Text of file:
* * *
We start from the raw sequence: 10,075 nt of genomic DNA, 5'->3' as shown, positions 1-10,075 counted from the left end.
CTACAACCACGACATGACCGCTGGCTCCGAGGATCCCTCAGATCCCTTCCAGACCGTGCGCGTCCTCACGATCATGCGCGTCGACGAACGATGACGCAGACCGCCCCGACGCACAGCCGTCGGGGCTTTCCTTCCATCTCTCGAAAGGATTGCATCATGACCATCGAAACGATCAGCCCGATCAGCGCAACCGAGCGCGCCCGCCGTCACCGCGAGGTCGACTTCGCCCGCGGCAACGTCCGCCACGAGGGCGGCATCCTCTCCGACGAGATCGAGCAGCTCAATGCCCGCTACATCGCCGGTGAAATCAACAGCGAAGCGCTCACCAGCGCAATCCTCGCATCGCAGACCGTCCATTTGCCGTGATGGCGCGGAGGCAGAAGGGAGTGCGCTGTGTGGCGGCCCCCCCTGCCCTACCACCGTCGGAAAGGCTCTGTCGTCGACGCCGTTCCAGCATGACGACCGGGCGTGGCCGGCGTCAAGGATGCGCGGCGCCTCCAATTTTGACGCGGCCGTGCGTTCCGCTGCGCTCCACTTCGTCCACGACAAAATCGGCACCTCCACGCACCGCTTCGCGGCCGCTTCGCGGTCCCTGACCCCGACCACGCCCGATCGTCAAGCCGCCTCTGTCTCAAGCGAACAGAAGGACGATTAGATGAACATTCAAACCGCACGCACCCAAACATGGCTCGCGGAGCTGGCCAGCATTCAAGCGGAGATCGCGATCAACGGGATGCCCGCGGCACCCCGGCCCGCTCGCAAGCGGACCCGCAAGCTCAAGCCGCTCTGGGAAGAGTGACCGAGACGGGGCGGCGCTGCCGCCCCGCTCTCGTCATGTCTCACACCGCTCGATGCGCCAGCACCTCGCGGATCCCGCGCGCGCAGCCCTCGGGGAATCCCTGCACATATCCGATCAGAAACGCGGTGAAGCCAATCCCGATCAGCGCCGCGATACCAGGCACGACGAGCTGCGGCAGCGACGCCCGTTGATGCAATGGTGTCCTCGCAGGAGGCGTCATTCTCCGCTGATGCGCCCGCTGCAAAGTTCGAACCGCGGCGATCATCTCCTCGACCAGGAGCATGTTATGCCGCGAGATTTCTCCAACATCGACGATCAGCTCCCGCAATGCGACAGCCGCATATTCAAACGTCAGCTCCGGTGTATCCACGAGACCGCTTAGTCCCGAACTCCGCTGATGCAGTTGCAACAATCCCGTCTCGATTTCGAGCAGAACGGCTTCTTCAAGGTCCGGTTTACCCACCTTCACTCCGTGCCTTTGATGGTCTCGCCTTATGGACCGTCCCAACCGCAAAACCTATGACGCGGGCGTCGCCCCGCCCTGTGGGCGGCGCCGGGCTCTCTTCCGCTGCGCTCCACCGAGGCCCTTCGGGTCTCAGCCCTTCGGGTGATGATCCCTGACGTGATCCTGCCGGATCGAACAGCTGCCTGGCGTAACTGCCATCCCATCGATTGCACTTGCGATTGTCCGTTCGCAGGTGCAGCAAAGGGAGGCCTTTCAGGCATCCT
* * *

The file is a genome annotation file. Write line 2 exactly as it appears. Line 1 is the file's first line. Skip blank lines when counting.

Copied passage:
CTACAACCACGACATGACCGCTGGCTCCGAGGATCCCTCAGATCCCTTCCAGACCGTGCGCGTCCTCACGATCATGCGCGTCGACGAACGATGACGCAGACCGCCCCGACGCACAGCCGTCGGGGCTTTCCTTCCATCTCTCGAAAGGATTGCATCATGACCATCGAAACGATCAGCCCGATCAGCGCAACCGAGCGCGCCCGCCGTCACCGCGAGGTCGACTTCGCCCGCGGCAACGTCCGCCACGAGGGCGGCATCCTCTCCGACGAGATCGAGCAGCTCAATGCCCGCTACATCGCCGGTGAAATCAACAGCGAAGCGCTCACCAGCGCAATCCTCGCATCGCAGACCGTCCATTTGCCGTGATGGCGCGGAGGCAGAAGGGAGTGCGCTGTGTGGCGGCCCCCCCTGCCCTACCACCGTCGGAAAGGCTCTGTCGTCGACGCCGTTCCAGCATGACGACCGGGCGTGGCCGGCGTCAAGGATGCGCGGCGCCTCCAATTTTGACGCGGCCGTGCGTTCCGCTGCGCTCCACTTCGTCCACGACAAAATCGGCACCTCCACGCACCGCTTCGCGGCCGCTTCGCGGTCCCTGACCCCGACCACGCCCGATCGTCAAGCCGCCTCTGTCTCAAGCGAACAGAAGGACGATTAGATGAACATTCAAACCGCACGCACCCAAACATGGCTCGCGGAGCTGGCCAGCATTCAAGCGGAGATCGCGATCAACGGGATGCCCGCGGCACCCCGGCCCGCTCGCAAGCGGACCCGCAAGCTCAAGCCGCTCTGGGAAGAGTGACCGAGACGGGGCGGCGCTGCCGCCCCGCTCTCGTCATGTCTCACACCGCTCGATGCGCCAGCACCTCGCGGATCCCGCGCGCGCAGCCCTCGGGGAATCCCTGCACATATCCGATCAGAAACGCGGTGAAGCCAATCCCGATCAGCGCCGCGATACCAGGCACGACGAGCTGCGGCAGCGACGCCCGTTGATGCAATGGTGTCCTCGCAGGAGGCGTCATTCTCCGCTGATGCGCCCGCTGCAAAGTTCGAACCGCGGCGATCATCTCCTCGACCAGGAGCATGTTATGCCGCGAGATTTCTCCAACATCGACGATCAGCTCCCGCAATGCGACAGCCGCATATTCAAACGTCAGCTCCGGTGTATCCACGAGACCGCTTAGTCCCGAACTCCGCTGATGCAGTTGCAACAATCCCGTCTCGATTTCGAGCAGAACGGCTTCTTCAAGGTCCGGTTTACCCACCTTCACTCCGTGCCTTTGATGGTCTCGCCTTATGGACCGTCCCAACCGCAAAACCTATGACGCGGGCGTCGCCCCGCCCTGTGGGCGGCGCCGGGCTCTCTTCCGCTGCGCTCCACCGAGGCCCTTCGGGTCTCAGCCCTTCGGGTGATGATCCCTGACGTGATCCTGCCGGATCGAACAGCTGCCTGGCGTAACTGCCATCCCATCGATTGCACTTGCGATTGTCCGTTCGCAGGTGCAGCAAAGGGAGGCCTTTCAGGCATCCT